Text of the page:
Archive for January, 2021



Web based deployment options compared (2021)

Tuesday 26 January 2021 @ 9:25 pm

There are many ways to deploy Crystal Reports to users. I normally lean toward the simpler and less expensive options, like locally installed viewers, or scheduled delivery of PDF output. But there are environments where a web based option is necessary. The “official” options from SAP are Crystal (Reports) Server and BO Enterprise. But there are other, less expensive products out there that also provide web delivery of Crystal Reports. These third party products allow your users to run and view reports from a browser. You can also centrally manage your report deployment from a browser.

I have created a page on my blog that lists and compares these products, and I update it every January with info from the vendors. This year the list features 8 products:

Crystal Reports Server – a traditional Web portal
Report Runner Web Portal – a traditional Web portal
IntelliFront BI – a traditional Web portal
Ripplestone – a traditional Web portal
rePORTAL CR – a traditional Web portal
ReCrystallize Server – a traditional Web portal
ReCrystallize Pro – a launch page generator for the web
Bezlio – a SaaS Web viewer

The blog page mentioned above contains a brief rundown on what each product does and provides links to all of the product web sites. I have also posted a feature matrix (xls) that shows some of the specifics for comparison, including prices.

If you have any feedback to share on these tools I would be happy to hear from you.




Update to my SQL functions “cheat sheet”

Friday 22 January 2021 @ 11:25 pm

Today I had to use a SQL Command to create a report. This isn’t unusual since a query of even moderate complexity will often require that you use a SQL command. But, the extra challenge today was that the database was DB2 and I don’t often work with that flavor of SQL.

Even though SQL is considered a “standard” language, every database has different function names and different syntax. A few years ago I created a “cheat sheet” that lists the most common SQL functions for the 7 SQL flavors I encounter the most:

  • SQL Server
  • MySQL
  • Oracle
  • MS Access
  • Pervasive
  • Progress
  • PostgeSQL

I added an 8th column for DB2 a while ago, but then I didn’t get any opportunities to use DB2 SQL so that column remained empty. Today while I was testing functions and syntax for my new command I decided to see how much of that DB2 column I could fill in.  I did some and then Greg Nash from Australia provided some more. It is now fairly complete and I have posted the updated sheet on my site. Please download a copy if you think it will be useful.




“Convert Null to Default” breaks the selection formula

Monday 18 January 2021 @ 1:15 am

Recent versions of Crystal allow you to automatically “Convert Nulls” in specific formulas. The setting is on the formula editor tool bar as a drop down.  You can change “Exceptions for Nulls” to “Convert Null Values to Default values”. Crystal then automatically replaces any null values encountered in the formula with an empty string [""]. This prevents your formulas from returning a blank whenever they encounter a null value.

This works great for formula fields, but not so great in the record selection formula. This problem is that this setting doesn’t get converted into SQL.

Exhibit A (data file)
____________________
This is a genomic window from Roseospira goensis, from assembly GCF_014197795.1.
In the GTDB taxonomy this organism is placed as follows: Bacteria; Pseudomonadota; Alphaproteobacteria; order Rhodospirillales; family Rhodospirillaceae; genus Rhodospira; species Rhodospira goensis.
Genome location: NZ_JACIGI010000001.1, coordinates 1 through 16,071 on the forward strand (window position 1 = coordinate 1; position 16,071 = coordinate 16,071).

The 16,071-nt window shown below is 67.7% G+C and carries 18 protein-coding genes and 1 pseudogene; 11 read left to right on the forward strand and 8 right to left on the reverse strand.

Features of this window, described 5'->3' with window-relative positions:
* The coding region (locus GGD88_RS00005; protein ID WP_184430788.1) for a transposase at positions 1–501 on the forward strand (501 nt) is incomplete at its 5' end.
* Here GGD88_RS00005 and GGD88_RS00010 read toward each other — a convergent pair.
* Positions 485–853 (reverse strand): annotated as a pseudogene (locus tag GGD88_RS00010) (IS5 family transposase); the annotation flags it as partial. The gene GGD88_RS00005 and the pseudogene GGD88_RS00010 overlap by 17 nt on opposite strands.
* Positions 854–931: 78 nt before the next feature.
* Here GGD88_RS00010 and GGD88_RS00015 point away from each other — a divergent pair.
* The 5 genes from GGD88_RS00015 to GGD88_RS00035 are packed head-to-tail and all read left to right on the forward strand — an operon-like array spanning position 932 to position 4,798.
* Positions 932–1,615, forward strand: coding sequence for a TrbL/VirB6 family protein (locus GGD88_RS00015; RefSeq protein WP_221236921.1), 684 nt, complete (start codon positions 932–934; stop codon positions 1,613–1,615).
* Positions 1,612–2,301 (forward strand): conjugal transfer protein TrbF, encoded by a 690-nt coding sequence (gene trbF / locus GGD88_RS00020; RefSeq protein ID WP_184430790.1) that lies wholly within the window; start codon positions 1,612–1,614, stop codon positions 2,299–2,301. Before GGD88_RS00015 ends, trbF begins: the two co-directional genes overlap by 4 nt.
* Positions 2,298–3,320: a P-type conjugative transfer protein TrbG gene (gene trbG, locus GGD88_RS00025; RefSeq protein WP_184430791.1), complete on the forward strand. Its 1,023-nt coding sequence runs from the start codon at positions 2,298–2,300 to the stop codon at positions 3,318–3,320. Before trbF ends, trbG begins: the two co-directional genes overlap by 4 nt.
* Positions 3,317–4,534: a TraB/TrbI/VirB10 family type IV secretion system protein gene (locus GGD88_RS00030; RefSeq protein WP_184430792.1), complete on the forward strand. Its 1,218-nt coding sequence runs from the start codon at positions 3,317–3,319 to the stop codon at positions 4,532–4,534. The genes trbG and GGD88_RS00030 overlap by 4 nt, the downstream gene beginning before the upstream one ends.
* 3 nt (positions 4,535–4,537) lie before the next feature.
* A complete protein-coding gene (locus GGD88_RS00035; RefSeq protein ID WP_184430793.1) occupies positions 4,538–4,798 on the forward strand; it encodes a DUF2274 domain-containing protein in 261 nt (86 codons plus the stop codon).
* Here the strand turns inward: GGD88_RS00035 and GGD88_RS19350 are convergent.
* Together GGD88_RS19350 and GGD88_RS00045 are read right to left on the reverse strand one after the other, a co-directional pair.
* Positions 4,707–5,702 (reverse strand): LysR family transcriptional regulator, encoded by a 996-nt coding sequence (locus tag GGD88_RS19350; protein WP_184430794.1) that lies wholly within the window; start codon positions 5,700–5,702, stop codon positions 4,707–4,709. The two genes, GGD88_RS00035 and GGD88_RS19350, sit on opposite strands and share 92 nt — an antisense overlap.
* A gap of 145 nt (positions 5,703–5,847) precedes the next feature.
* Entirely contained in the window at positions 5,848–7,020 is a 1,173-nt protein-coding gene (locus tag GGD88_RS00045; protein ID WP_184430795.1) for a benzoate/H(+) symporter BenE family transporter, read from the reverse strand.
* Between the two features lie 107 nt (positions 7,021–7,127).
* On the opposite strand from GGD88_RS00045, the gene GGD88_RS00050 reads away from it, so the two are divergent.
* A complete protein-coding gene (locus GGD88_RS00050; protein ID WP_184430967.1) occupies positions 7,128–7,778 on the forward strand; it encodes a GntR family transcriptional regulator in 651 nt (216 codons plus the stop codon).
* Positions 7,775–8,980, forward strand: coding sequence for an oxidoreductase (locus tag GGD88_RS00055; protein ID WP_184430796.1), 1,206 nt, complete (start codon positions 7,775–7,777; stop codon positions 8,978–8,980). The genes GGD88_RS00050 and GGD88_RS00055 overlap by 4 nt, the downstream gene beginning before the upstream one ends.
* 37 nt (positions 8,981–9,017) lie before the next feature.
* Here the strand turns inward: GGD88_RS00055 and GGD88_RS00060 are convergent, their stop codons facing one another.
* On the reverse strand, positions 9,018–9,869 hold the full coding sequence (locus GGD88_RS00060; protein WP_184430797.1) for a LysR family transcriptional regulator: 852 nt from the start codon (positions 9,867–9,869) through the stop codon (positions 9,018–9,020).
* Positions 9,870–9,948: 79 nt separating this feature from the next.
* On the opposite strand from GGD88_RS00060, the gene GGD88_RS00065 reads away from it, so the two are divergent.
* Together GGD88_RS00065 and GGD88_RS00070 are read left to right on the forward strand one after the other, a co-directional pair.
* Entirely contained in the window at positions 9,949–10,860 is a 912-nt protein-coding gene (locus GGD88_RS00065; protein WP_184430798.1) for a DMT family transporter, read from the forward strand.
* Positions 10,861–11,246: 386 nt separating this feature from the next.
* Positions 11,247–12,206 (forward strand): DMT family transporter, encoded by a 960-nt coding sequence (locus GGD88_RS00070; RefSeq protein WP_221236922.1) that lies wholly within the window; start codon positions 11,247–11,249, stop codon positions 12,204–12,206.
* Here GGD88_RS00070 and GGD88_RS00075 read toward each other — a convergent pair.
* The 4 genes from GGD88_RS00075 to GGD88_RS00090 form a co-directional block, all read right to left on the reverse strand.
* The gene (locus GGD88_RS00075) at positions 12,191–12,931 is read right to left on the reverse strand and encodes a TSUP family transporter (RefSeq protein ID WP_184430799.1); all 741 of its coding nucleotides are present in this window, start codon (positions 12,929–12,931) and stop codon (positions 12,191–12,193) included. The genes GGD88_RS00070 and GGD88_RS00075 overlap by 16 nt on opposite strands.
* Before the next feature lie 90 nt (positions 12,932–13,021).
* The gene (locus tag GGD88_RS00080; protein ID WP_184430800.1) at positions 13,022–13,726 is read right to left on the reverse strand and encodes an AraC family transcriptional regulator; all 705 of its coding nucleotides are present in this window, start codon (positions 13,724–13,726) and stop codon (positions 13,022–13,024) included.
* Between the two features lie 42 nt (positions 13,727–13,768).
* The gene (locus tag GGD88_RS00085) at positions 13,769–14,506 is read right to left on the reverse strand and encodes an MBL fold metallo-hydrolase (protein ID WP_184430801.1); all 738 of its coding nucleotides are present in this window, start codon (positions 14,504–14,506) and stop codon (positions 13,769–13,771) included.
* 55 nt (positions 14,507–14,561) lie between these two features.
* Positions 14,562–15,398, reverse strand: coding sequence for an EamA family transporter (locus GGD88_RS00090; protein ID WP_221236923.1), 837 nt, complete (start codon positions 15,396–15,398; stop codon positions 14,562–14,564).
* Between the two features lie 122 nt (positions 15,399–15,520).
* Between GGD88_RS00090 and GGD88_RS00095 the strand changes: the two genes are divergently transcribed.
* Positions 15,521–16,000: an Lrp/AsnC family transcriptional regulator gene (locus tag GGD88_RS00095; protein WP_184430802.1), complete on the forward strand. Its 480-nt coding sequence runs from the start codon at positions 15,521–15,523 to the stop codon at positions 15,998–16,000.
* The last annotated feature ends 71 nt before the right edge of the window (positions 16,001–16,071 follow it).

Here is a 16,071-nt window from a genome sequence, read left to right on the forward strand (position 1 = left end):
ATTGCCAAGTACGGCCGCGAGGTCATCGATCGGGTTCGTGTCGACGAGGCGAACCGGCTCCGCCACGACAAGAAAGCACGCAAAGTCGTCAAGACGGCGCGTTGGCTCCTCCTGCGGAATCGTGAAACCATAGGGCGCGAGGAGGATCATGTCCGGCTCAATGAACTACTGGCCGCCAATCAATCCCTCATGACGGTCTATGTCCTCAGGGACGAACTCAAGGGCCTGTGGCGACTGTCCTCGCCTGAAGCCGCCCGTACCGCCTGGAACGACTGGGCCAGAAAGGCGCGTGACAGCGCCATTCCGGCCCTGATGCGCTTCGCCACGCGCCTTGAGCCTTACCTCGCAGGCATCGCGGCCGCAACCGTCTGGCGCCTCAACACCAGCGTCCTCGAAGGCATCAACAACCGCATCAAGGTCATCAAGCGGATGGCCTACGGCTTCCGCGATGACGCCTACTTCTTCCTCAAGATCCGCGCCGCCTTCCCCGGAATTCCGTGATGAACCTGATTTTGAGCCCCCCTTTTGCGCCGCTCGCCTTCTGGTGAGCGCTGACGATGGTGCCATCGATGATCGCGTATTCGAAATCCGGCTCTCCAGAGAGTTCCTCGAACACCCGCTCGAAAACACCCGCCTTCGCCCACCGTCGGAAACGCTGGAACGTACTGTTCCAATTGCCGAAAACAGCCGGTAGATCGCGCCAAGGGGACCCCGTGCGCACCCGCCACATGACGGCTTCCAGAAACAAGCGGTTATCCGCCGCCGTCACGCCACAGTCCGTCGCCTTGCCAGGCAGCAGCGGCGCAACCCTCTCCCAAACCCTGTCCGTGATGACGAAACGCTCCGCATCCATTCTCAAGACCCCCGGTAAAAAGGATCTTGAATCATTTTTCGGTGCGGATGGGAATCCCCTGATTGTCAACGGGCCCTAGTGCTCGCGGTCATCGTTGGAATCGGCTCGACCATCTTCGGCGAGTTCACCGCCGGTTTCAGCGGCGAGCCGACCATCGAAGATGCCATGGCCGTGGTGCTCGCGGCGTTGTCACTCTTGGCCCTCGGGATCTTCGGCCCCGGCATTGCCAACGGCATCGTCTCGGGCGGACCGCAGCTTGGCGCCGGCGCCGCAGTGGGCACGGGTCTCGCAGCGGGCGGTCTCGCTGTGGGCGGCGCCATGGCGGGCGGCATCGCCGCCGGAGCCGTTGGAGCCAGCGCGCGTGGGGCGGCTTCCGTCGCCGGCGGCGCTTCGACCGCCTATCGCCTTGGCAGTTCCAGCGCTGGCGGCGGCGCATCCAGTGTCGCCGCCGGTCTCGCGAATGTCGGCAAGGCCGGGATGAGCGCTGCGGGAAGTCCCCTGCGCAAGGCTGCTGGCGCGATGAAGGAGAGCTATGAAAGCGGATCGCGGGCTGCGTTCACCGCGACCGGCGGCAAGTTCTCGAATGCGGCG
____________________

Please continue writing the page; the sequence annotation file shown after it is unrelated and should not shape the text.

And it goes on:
Let me give a simple example from the Xtreme sample data. There are 10 records in the customer table that have a null value for Postal Code. If I write a formula field that says:

if IsNull ({Customer.Postal Code})
then "Unknown"
else {Customer.Postal Code}

It will show TRUE for these 10 records. I could also write a formula that says:

if {Customer.Postal Code} = ""
then "Unknown"
else {Customer.Postal Code}

These 10 records will show blank at first, but if I set that formula to “Convert Null to Default”. Then it will also show TRUE for those 10 records. Now lets say I use this as my selection formula:

IsNull ({Customer.Postal Code})

That will pass to the WHERE clause as:

`Customer`.`Postal Code` IS NULL

and it will select those 10 records. But, if I write the selection formula like this:

{Customer.Postal Code} = ""

Even if I tell the selection formula to “Convert Null to Default”, the WHERE clause will be:

`Customer`.`Postal Code` = ''

There are no records that meet that criteria and so no records will be selected.  The key here is that using “Convert Null to Default” works within Crystal, but is not translated to SQL. That is why I avoid using this setting in the record selection formula.




New Web Widget features of Visual Cut

Sunday 10 January 2021 @ 10:22 pm

I recently got to experiment with the new “Web Widget” features of Visual Cut. This adds two additional export options that allow you to create either an interactive Web Grid or an interactive Web Pivot Table. These files can then be uploaded to virtually any web site, allowing users to interact with the data.

To make this work the report should be very simple, either details with column headings or a single group level with column headings (and hidden details). You export the report to one of these formats and Visual Cut creates an HTML template file with a JSON file to hold the data. As a test I exported a simple report and then uploaded these files to my own web site. In my test I was able to interact with the Pivot table to adjust Rows and Columns, add filter and totals, and add a chart to visualize the data.

My test only scratched the surface. To learn more about what you can do with this new feature you can watch the demo videos (Web Grid Video and Web Pivot Table Video) or read the new section in the Visual Cut user manual. You can also try out the demo pages for either the Web Grid or the Web Pivot Table.




Jeff-Net

Recrystallize Pro

Crystal Reports Server